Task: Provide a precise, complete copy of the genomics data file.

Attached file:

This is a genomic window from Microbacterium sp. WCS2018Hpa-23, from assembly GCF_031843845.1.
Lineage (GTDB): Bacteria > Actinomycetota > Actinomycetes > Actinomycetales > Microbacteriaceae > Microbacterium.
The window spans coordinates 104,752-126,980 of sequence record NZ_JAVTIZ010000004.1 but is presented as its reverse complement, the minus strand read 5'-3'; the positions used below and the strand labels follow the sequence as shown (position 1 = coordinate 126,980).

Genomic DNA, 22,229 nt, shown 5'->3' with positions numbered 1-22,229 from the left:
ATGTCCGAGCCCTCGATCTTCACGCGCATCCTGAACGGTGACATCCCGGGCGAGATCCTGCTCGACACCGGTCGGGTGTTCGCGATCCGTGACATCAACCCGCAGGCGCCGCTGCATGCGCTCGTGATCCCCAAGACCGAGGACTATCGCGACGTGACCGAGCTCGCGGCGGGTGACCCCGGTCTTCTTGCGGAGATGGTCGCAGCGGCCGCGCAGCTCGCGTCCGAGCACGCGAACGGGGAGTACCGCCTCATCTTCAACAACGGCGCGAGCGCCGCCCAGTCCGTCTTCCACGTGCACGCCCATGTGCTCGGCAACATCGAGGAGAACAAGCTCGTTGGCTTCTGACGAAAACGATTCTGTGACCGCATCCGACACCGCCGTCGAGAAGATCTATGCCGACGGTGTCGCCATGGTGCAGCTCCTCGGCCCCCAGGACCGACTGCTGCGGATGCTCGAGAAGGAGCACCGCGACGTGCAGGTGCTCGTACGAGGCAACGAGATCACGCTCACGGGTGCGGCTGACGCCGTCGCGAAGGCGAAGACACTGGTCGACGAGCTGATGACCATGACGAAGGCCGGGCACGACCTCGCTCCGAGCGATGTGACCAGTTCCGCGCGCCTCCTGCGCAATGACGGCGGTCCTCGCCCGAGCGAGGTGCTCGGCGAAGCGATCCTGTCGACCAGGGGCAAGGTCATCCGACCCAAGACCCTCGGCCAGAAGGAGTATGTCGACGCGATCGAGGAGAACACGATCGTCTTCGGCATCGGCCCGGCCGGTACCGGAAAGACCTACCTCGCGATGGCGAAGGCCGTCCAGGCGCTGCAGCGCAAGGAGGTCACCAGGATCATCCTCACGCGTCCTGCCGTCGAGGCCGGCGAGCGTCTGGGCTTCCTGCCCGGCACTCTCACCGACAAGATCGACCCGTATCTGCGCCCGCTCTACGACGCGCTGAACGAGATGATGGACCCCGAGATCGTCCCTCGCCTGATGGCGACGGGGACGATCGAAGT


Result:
This is a genomic window from Microbacterium sp. WCS2018Hpa-23, from assembly GCF_031843845.1.
Lineage (GTDB): Bacteria > Actinomycetota > Actinomycetes > Actinomycetales > Microbacteriaceae > Microbacterium.
The window spans coordinates 104,752-126,980 of sequence record NZ_JAVTIZ010000004.1 but is presented as its reverse complement, the minus strand read 5'-3'; the positions used below and the strand labels follow the sequence as shown (position 1 = coordinate 126,980).

Genomic DNA, 22,229 nt, shown 5'->3' with positions numbered 1-22,229 from the left:
ATGTCCGAGCCCTCGATCTTCACGCGCATCCTGAACGGTGACATCCCGGGCGAGATCCTGCTCGACACCGGTCGGGTGTTCGCGATCCGTGACATCAACCCGCAGGCGCCGCTGCATGCGCTCGTGATCCCCAAGACCGAGGACTATCGCGACGTGACCGAGCTCGCGGCGGGTGACCCCGGTCTTCTTGCGGAGATGGTCGCAGCGGCCGCGCAGCTCGCGTCCGAGCACGCGAACGGGGAGTACCGCCTCATCTTCAACAACGGCGCGAGCGCCGCCCAGTCCGTCTTCCACGTGCACGCCCATGTGCTCGGCAACATCGAGGAGAACAAGCTCGTTGGCTTCTGACGAAAACGATTCTGTGACCGCATCCGACACCGCCGTCGAGAAGATCTATGCCGACGGTGTCGCCATGGTGCAGCTCCTCGGCCCCCAGGACCGACTGCTGCGGATGCTCGAGAAGGAGCACCGCGACGTGCAGGTGCTCGTACGAGGCAACGAGATCACGCTCACGGGTGCGGCTGACGCCGTCGCGAAGGCGAAGACACTGGTCGACGAGCTGATGACCATGACGAAGGCCGGGCACGACCTCGCTCCGAGCGATGTGACCAGTTCCGCGCGCCTCCTGCGCAATGACGGCGGTCCTCGCCCGAGCGAGGTGCTCGGCGAAGCGATCCTGTCGACCAGGGGCAAGGTCATCCGACCCAAGACCCTCGGCCAGAAGGAGTATGTCGACGCGATCGAGGAGAACACGATCGTCTTCGGCATCGGCCCGGCCGGTACCGGAAAGACCTACCTCGCGATGGCGAAGGCCGTCCAGGCGCTGCAGCGCAAGGAGGTCACCAGGATCATCCTCACGCGTCCTGCCGTCGAGGCCGGCGAGCGTCTGGGCTTCCTGCCCGGCACTCTCACCGACAAGATCGACCCGTATCTGCGCCCGCTCTACGACGCGCTGAACGAGATGATGGACCCCGAGATCGTCCCTCGCCTGATGGCGACGGGGACGATCGAAGT